If you want to hire a CPA to prepare your taxes and you aren’t already working with one, you’ll want to start reaching out now. Many in-demand CPAs cap the number of clients each tax season. The longer you wait, the harder it will be to find someone accepting new clients. Tax time is already stressful enough, so don’t add to the stress by waiting until the last minute. 

Pay your contractors

If you’ve worked with 1099 contractors, you know it’s a fantastic way to get expert help and boost productivity in your business. But did you also know that there are tax obligations? Hiring 1099 contractors and freelancers can take time and know-how, but is well worth the investment. In the same way you’re working hard to get your end-of-year finances in order, be sure to pay your freelancers. Make sure you’re settled up on any outstanding invoices you owe.

In addition to making sure everyone has been paid, you’ll also need to be prepared to issue 1099-NEC forms, where necessary. While the deadline for sending the form to your contractor and filing it with the IRS isn’t until January 31st, it’s good to have it on your radar.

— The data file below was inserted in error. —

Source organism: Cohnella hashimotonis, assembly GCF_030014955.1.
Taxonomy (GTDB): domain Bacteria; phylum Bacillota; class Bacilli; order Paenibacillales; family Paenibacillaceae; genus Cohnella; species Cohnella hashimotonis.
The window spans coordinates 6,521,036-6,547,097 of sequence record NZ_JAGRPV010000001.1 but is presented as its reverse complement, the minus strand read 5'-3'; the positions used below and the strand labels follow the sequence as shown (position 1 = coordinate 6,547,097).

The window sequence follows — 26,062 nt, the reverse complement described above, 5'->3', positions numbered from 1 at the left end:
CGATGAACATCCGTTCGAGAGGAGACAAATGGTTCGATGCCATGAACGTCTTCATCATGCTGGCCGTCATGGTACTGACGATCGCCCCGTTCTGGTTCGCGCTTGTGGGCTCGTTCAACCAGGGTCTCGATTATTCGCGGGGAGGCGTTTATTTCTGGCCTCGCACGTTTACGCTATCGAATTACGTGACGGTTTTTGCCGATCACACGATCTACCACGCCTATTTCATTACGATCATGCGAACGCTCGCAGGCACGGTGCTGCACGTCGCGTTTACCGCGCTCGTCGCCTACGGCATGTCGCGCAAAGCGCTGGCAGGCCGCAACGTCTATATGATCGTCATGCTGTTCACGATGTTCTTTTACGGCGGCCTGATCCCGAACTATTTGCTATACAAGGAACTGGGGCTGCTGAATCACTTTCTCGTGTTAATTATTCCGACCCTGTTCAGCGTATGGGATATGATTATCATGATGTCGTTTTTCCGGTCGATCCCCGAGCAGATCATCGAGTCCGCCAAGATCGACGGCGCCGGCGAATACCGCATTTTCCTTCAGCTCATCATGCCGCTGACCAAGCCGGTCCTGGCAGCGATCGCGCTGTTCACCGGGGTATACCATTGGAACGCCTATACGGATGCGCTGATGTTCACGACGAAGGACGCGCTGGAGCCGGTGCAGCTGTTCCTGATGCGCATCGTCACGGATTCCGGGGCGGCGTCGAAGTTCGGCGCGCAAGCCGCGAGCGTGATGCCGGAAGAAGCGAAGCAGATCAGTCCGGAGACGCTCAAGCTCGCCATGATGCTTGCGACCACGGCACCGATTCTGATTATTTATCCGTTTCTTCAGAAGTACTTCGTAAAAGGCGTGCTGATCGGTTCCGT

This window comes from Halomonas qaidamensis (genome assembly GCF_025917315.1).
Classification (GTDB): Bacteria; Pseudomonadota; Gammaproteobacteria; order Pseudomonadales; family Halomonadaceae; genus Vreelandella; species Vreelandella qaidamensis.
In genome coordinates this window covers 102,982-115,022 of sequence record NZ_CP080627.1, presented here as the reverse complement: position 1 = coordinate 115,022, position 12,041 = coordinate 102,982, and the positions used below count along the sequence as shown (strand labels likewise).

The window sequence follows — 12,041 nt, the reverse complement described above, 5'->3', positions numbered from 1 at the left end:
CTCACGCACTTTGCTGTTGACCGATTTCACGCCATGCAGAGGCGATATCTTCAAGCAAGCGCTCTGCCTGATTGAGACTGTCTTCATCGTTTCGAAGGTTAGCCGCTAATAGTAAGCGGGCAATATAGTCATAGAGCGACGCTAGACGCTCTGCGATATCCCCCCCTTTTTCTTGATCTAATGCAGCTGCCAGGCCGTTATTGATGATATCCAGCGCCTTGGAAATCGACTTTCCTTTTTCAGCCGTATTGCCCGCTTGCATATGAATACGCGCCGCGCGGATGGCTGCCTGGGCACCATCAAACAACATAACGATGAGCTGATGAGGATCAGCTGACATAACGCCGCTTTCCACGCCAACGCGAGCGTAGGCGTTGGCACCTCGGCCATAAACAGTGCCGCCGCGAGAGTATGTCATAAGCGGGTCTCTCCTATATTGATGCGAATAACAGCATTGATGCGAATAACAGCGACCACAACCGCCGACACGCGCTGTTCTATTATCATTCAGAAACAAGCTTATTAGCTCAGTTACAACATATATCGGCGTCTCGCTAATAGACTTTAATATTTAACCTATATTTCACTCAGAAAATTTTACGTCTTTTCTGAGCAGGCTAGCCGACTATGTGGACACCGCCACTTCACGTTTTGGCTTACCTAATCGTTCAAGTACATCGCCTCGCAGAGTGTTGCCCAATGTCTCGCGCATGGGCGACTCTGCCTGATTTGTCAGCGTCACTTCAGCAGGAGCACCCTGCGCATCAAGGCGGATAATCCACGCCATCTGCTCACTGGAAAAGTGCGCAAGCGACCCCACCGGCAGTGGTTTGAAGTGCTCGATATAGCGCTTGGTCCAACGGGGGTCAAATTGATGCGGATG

Found can help you streamline and simplify contractor and freelancer payments, including generating PDFs of 1099-NEC forms for your contractors. With one click, you can export 1099-NECs for the prior tax year. All you have to do is share them with your contractor and the IRS.

Add important tax dates to the calendar

Surprises may be welcome during the holiday season, but when it comes to taxes, most small business owners would prefer to be in the know. From filing federal income taxes to paying estimated taxes, staying on top of these deadlines will prevent last-minute panic. 

Get your pen and planners ready, and mark down these 2024 tax deadlines that every self-employed person needs to know.:

  • January 16, 2024: 2023 fourth quarter estimated tax payment is due

  • January 31, 2024: Deadline to issue 2023 1099 contractor forms